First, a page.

The New Policing

Передня обкладинка
SAGE, 2007 - 246 стор.
2 Рецензії/відгуки
The New Policing provides a comprehensive introduction to the critical issues confronting policing today. It incorporates an overview of traditional approaches to the study of the police with a discussion of current perspectives. The book goes on to examine key themes, including the core purpose of contemporary policework; the reconfiguration of police culture; organizational issues and dilemmas currently confronting the police; the managerial reforms and professional innovations that have been implemented in recent years; and the future of policing, security, and crime control. In offering this discussion of the nature and role of the police, The New Policing illustrates the need to re-examine and re-think the theoretical perspectives that have constituted policing studies. Examining evidence from the UK, the USA, and other western societies, the book promotes and enables an understanding of the cultural and symbolic significance of policing in society.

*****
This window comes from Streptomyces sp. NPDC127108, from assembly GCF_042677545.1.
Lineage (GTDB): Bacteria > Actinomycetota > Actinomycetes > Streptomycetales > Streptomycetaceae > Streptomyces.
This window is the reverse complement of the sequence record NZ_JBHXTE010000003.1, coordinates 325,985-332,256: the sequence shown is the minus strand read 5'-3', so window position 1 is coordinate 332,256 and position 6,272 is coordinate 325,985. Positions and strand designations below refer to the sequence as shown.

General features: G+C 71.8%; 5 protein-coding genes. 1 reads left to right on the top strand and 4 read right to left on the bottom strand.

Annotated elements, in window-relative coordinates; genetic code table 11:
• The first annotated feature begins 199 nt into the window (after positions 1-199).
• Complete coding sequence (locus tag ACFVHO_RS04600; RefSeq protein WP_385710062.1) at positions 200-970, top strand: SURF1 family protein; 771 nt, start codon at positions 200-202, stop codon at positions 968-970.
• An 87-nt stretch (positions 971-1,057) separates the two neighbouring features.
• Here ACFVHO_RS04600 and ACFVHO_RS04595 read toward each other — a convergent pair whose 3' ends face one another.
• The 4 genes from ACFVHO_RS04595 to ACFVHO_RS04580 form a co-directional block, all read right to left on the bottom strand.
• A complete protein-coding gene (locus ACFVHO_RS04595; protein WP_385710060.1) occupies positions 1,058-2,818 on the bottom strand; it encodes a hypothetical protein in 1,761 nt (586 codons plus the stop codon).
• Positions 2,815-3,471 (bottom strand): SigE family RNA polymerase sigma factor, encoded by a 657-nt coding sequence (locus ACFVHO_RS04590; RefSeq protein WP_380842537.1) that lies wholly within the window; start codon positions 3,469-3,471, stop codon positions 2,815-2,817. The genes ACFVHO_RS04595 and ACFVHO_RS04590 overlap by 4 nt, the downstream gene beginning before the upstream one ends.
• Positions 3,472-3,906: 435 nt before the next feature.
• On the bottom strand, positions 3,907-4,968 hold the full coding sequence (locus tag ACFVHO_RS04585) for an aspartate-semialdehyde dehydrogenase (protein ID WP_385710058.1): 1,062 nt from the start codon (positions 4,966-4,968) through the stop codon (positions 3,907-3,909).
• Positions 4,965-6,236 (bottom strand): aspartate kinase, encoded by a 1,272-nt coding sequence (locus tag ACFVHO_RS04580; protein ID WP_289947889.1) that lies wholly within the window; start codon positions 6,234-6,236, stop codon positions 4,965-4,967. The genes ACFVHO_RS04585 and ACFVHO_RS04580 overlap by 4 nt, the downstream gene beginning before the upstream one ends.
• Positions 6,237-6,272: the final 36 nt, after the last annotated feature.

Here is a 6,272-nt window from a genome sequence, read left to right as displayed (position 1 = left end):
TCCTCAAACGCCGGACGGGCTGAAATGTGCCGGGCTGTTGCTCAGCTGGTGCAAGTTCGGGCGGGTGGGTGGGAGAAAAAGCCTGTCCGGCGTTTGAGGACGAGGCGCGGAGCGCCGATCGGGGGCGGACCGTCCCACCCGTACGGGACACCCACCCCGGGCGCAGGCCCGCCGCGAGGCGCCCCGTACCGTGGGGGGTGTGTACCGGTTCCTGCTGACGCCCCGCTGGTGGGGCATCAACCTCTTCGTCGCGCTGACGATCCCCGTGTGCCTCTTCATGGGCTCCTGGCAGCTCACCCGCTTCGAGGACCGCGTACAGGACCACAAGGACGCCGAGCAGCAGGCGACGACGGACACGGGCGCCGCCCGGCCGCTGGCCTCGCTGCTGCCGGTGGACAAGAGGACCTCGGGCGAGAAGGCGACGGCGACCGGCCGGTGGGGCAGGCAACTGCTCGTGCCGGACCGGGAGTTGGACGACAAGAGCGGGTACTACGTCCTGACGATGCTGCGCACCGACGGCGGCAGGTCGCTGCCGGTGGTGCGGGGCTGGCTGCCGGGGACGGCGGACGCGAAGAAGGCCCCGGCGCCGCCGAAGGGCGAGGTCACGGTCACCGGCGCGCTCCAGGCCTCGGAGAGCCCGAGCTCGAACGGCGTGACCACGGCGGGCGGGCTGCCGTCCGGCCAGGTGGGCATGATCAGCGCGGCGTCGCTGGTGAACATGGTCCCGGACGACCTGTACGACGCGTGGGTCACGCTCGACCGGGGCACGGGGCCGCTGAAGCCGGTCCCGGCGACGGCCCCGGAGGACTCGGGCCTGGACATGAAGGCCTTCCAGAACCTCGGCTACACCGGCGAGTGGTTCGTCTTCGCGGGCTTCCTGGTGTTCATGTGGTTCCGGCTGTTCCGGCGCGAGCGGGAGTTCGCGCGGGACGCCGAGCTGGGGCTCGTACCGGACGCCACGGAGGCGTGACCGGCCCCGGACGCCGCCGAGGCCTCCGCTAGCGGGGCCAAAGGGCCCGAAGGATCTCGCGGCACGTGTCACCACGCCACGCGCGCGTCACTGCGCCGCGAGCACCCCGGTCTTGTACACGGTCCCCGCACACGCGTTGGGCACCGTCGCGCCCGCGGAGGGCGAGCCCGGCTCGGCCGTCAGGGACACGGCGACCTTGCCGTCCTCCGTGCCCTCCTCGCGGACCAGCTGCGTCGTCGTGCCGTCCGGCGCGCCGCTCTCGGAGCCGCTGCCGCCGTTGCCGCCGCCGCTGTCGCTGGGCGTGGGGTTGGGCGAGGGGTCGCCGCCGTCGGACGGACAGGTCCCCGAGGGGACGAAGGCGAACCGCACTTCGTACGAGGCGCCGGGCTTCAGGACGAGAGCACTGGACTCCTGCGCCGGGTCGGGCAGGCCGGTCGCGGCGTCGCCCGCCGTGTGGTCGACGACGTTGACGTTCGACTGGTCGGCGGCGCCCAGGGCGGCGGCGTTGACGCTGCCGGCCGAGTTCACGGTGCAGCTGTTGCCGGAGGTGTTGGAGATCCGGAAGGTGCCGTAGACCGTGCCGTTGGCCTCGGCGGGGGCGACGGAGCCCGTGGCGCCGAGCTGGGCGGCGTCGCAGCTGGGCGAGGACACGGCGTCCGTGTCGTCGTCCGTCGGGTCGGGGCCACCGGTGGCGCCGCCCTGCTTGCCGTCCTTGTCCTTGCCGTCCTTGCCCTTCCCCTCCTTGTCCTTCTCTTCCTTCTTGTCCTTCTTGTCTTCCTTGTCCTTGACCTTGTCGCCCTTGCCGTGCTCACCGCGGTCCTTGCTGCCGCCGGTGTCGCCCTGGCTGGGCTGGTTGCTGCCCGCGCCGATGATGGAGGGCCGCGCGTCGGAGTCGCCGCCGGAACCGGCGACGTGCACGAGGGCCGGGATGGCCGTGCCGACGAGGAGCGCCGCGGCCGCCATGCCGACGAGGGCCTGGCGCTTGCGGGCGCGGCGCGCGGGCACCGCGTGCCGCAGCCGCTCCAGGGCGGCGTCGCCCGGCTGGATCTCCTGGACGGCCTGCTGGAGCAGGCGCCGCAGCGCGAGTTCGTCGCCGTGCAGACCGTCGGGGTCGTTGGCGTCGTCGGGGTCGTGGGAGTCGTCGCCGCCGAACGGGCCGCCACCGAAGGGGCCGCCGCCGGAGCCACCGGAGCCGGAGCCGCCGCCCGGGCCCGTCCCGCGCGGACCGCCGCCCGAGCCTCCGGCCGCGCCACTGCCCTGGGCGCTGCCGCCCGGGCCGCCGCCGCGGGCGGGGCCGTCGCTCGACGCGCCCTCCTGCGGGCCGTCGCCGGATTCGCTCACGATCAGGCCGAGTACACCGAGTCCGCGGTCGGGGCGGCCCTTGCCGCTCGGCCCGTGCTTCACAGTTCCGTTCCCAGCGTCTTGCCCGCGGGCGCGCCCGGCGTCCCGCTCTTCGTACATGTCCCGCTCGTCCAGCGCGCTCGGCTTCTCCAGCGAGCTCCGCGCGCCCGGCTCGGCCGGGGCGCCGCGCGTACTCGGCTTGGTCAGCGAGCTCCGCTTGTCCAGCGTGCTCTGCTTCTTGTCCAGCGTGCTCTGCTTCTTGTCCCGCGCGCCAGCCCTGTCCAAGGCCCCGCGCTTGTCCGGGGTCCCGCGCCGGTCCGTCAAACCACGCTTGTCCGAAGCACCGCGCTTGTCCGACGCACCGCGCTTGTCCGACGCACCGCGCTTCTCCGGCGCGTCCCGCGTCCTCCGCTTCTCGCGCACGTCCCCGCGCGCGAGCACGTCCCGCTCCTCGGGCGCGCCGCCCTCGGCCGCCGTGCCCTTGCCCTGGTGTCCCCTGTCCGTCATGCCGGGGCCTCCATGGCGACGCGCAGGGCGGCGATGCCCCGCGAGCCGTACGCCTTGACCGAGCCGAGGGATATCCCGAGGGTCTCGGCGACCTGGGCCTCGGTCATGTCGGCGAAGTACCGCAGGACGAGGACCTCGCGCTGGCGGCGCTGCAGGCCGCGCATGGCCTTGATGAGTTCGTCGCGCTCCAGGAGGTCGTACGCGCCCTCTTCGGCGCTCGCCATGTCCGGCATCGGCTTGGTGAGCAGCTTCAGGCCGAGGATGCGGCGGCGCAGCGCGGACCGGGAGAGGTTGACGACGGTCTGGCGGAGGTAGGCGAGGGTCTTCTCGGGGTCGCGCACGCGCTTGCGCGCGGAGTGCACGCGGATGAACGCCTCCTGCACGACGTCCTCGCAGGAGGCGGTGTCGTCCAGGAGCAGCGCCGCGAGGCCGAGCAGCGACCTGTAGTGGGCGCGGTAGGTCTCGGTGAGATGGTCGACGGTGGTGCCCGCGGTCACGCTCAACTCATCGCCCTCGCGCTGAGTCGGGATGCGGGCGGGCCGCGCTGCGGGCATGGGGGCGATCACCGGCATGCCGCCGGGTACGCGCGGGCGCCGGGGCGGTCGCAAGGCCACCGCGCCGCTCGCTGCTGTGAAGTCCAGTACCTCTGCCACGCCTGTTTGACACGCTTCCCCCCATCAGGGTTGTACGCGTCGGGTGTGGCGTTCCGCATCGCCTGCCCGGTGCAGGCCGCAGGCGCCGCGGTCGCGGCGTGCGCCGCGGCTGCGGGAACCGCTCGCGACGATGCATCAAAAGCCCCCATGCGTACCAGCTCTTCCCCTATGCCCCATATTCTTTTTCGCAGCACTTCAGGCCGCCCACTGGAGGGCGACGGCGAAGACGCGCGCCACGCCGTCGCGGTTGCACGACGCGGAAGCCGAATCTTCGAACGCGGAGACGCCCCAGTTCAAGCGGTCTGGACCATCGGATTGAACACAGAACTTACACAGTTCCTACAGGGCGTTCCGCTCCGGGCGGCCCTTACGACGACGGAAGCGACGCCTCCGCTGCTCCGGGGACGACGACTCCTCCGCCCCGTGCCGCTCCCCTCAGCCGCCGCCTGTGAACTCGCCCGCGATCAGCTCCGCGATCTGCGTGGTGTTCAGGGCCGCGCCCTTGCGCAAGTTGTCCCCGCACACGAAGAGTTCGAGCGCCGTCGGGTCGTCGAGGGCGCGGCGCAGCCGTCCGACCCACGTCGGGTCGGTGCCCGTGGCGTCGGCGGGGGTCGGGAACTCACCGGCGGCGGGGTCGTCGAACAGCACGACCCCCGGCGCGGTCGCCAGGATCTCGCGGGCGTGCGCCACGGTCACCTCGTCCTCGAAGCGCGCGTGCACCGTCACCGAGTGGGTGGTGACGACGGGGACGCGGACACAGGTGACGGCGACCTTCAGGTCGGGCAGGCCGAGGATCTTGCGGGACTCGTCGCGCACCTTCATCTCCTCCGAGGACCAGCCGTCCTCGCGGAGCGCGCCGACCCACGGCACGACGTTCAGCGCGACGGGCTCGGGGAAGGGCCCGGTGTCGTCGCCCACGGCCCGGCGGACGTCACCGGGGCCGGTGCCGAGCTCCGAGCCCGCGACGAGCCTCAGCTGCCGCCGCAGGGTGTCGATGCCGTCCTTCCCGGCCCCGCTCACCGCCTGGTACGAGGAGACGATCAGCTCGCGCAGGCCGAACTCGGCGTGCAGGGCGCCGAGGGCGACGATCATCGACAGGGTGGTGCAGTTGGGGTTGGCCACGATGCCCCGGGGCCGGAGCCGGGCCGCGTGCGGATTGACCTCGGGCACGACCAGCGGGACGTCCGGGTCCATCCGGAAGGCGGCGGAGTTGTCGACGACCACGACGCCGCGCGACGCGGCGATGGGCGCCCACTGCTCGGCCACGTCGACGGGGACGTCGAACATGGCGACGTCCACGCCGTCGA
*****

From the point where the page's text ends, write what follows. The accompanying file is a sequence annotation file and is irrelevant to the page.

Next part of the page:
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Зміст

The sociological construction of the police
26
traditional perspectives
49
new perspectives
87
Policing crime and disorder
115
Police culture
143
Police governance
172
Policing the new terrorism
197
References
221
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Посилання на книгу

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Обмежений попередній перегляд - 2007

Про автора (2007)

Eugene McLaughlin is Professor of Criminology and co-director of the Centre for Crime and Justice Research. He is also a member of the Centre for Law Justice and Journalism. He completed his postgraduate criminology studies at the University of Cambridge and the University of Sheffield. Eugene has held various academic appointments including at the University of Hong Kong, the Open University and the University of Southampton. He has also been Visiting Professor at the Department of Sociology, John Jay College of Criminal Justice, New York, the Department of Communication Studies, University of North Carolina, Chapel Hill and Distinguished Visiting Fellow at the Helsinki Collegium for Advanced Studies. He is an associate editor of Crime, Media and Cultureand is on the editorial board of Criminal Justice Matters. He has served on the editorial boards of the British Journal of Criminology, Critical Social Policy, the Howard Journal of Criminal Justice and was co-editor of Theoretical Criminology.

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